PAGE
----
Jože Plečnik is often described as Slovenia's greatest architect despite his passing over seven decades ago. The trace of his hand, which was trained in Vienna under Otto Wagner, can be seen across the country – and especially so in Ljubljana. Although Plečnik is often most keenly remembered for his restorative work and renovation of Prague Castle in the 1920s, the impact he left on the Slovenian capital is unmistakable.
Today, the city is dominated by a medieval castle, sat definatly atop a hill. It was for here, on this particularly charged site, that Plečnik proposed a radical intervention in the mid-20th Century. He wanted to build a new Slovene Parliament – a structure of State to house the legislature of the People's Republic of Slovenia within the second Yugoslavia. With this plan rejected by the authorities, Plečnik proposed a second design—known colloquially as the "Cathedral of Freedom"—here rebuilt and animated for the first time by Kristijan Tavcar.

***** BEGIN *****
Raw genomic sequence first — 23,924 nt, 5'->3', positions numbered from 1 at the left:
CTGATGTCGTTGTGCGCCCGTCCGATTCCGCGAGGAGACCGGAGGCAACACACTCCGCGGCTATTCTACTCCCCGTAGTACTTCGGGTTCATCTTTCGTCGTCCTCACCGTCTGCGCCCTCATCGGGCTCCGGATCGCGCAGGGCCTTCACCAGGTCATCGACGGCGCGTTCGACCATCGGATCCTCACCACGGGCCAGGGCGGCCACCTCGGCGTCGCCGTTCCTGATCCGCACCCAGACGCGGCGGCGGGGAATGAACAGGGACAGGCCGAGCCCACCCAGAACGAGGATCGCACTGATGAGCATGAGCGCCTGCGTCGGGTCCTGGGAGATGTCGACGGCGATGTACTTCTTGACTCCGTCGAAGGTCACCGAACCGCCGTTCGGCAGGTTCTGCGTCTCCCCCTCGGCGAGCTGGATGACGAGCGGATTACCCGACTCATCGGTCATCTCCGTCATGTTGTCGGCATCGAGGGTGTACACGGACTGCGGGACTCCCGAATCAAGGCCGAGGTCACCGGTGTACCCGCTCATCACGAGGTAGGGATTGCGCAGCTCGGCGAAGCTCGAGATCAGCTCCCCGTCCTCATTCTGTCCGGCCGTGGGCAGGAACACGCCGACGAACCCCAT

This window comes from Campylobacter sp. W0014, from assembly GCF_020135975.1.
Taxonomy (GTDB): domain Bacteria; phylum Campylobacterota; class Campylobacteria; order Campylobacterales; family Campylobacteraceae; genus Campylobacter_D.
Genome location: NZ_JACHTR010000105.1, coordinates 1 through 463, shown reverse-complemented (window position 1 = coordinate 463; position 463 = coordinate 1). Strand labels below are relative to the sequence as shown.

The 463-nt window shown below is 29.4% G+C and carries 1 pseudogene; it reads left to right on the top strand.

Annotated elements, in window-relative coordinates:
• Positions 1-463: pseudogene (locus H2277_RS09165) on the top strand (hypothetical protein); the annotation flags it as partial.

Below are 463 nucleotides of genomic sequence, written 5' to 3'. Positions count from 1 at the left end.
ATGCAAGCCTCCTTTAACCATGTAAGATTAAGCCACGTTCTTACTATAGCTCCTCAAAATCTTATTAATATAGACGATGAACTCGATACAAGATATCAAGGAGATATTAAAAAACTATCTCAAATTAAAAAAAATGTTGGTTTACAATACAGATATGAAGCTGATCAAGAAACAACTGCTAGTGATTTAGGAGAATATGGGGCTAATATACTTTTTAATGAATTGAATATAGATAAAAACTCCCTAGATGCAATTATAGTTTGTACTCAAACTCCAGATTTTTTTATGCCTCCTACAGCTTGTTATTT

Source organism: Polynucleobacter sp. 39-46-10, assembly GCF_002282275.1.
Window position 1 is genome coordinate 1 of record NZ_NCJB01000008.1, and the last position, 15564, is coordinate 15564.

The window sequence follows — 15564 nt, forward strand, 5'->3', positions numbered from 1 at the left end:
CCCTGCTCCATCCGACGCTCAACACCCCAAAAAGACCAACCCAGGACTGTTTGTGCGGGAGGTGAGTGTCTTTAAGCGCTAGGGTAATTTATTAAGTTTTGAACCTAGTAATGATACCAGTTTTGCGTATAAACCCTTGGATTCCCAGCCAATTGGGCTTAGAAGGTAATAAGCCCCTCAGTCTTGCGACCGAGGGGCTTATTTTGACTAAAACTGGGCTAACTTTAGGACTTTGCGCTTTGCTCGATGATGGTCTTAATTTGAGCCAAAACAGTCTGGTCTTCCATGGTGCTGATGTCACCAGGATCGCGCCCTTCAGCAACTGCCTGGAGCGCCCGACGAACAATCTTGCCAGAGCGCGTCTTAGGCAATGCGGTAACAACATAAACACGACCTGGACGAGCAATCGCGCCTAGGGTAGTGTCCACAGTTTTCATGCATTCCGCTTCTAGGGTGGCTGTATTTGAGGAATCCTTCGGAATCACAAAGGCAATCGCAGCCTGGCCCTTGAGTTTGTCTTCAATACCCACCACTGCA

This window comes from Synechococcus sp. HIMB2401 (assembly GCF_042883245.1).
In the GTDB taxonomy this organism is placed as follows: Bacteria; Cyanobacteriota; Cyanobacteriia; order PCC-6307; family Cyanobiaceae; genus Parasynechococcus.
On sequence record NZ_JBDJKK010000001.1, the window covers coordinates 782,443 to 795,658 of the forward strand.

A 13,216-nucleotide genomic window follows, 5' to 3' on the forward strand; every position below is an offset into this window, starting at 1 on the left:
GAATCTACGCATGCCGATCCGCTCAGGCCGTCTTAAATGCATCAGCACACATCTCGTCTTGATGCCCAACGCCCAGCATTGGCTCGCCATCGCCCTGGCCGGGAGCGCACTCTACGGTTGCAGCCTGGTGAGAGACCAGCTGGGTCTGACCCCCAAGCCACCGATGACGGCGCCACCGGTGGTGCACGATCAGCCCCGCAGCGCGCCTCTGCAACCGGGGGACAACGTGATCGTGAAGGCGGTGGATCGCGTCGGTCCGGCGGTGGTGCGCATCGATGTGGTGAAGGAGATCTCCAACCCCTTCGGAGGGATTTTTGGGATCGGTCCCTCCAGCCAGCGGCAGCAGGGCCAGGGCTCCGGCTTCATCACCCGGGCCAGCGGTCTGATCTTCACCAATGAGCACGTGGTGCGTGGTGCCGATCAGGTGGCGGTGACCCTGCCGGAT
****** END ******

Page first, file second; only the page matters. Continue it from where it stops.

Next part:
New footage from drone videographer Duncan Sinfield reveals that finishing touches are being applied to one of the Apple Campus's more important outward-facing buildings, and perhaps its most 'public' – the "Steve Jobs Theater". Designed and constructed using similar elements to the nearby office 'ring'—including large convex glazed panels and precise, rounded cladding panels—the theater's main function will be to host the company's world-renowned keynote addresses, in which they present new products.
https://www.archdaily.com/874648/new-drone-footage-captures-finishing-touches-being-applied-to-apples-steve-jobs-theaterAD Editorial Team